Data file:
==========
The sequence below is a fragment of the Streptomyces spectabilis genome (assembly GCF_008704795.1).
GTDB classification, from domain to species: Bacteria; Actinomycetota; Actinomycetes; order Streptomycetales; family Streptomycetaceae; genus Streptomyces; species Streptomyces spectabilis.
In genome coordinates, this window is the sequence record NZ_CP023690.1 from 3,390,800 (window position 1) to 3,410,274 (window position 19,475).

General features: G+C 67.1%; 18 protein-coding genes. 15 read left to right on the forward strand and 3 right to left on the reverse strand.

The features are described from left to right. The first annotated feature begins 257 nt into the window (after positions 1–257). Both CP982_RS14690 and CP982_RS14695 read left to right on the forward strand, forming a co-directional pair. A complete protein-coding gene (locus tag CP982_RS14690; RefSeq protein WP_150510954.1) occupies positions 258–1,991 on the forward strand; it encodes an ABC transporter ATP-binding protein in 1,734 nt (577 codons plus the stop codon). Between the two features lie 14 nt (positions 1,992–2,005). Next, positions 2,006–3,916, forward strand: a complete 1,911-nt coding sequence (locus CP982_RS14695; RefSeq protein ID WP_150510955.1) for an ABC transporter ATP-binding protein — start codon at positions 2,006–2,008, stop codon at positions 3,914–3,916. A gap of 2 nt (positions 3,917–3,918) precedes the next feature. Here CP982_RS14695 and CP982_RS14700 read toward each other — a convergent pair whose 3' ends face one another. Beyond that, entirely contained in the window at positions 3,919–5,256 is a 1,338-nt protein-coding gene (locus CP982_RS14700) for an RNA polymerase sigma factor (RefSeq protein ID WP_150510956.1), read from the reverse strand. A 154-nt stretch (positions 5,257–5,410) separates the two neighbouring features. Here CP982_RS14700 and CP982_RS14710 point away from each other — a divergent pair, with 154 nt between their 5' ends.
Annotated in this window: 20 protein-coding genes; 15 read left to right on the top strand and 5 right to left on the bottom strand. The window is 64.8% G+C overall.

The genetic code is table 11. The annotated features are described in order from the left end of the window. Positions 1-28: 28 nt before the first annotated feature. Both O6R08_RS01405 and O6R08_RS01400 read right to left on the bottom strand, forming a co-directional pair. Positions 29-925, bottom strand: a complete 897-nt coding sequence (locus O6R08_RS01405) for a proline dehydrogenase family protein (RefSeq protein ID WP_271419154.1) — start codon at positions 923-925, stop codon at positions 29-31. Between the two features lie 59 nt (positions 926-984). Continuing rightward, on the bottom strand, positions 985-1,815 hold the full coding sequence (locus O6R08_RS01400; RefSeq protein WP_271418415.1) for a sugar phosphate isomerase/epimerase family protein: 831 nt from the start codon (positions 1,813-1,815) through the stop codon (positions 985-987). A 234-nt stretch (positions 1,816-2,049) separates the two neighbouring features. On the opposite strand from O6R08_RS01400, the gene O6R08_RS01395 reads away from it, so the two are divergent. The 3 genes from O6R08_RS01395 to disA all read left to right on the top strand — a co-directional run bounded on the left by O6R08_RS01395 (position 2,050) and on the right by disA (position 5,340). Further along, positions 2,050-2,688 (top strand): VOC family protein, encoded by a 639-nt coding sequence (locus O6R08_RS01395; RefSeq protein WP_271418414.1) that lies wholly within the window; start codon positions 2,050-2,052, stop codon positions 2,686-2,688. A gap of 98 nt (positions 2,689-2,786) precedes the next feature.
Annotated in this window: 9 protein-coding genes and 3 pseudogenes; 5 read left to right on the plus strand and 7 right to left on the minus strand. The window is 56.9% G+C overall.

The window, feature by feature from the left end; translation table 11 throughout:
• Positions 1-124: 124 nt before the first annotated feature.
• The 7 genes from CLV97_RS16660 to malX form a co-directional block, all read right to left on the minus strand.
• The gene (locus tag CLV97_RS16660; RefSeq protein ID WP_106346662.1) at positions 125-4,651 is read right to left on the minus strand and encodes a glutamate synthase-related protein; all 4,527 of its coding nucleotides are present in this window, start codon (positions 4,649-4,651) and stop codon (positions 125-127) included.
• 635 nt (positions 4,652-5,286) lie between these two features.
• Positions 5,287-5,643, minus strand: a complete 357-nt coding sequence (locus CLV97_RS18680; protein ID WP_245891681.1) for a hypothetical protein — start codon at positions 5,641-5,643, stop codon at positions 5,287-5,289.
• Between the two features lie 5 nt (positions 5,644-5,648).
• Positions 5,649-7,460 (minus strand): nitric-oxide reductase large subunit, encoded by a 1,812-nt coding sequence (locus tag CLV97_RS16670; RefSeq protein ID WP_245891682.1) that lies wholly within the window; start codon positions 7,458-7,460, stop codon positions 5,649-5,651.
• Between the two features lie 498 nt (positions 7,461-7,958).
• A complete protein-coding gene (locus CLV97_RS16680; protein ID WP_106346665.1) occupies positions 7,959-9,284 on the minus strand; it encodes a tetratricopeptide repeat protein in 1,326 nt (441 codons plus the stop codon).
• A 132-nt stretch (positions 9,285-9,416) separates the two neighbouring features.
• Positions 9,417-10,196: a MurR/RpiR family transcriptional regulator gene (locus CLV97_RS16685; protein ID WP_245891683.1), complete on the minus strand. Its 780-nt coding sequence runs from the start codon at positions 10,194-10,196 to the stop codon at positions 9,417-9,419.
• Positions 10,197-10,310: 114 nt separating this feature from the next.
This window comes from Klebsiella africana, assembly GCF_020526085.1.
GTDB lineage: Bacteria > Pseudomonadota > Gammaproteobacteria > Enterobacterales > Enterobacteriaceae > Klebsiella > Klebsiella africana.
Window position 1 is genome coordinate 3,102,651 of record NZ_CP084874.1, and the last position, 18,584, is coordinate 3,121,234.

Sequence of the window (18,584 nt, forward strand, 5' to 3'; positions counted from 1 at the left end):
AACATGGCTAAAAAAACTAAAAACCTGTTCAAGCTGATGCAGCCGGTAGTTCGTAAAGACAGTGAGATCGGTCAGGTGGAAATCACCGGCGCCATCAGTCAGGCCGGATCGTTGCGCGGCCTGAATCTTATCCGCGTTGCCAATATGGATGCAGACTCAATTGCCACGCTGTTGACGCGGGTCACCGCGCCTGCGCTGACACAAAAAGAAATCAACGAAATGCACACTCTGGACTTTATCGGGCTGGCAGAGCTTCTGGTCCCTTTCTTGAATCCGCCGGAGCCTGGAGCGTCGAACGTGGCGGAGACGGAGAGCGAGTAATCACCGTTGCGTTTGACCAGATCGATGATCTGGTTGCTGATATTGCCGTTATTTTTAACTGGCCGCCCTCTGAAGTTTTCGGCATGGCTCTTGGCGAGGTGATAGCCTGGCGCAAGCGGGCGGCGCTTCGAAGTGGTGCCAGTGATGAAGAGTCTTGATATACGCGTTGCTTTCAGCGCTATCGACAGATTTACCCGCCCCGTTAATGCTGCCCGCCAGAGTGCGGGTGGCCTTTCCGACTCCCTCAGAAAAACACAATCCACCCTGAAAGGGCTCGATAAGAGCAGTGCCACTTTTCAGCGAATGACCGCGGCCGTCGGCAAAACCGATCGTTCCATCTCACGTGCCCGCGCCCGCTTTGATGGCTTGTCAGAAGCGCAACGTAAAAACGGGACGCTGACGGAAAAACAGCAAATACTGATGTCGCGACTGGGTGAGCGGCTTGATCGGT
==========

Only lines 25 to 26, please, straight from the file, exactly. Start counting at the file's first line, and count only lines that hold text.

Sequence of the window (18,584 nt, forward strand, 5' to 3'; positions counted from 1 at the left end):
AACATGGCTAAAAAAACTAAAAACCTGTTCAAGCTGATGCAGCCGGTAGTTCGTAAAGACAGTGAGATCGGTCAGGTGGAAATCACCGGCGCCATCAGTCAGGCCGGATCGTTGCGCGGCCTGAATCTTATCCGCGTTGCCAATATGGATGCAGACTCAATTGCCACGCTGTTGACGCGGGTCACCGCGCCTGCGCTGACACAAAAAGAAATCAACGAAATGCACACTCTGGACTTTATCGGGCTGGCAGAGCTTCTGGTCCCTTTCTTGAATCCGCCGGAGCCTGGAGCGTCGAACGTGGCGGAGACGGAGAGCGAGTAATCACCGTTGCGTTTGACCAGATCGATGATCTGGTTGCTGATATTGCCGTTATTTTTAACTGGCCGCCCTCTGAAGTTTTCGGCATGGCTCTTGGCGAGGTGATAGCCTGGCGCAAGCGGGCGGCGCTTCGAAGTGGTGCCAGTGATGAAGAGTCTTGATATACGCGTTGCTTTCAGCGCTATCGACAGATTTACCCGCCCCGTTAATGCTGCCCGCCAGAGTGCGGGTGGCCTTTCCGACTCCCTCAGAAAAACACAATCCACCCTGAAAGGGCTCGATAAGAGCAGTGCCACTTTTCAGCGAATGACCGCGGCCGTCGGCAAAACCGATCGTTCCATCTCACGTGCCCGCGCCCGCTTTGATGGCTTGTCAGAAGCGCAACGTAAAAACGGGACGCTGACGGAAAAACAGCAAATACTGATGTCGCGACTGGGTGAGCGGCTTGATCGGT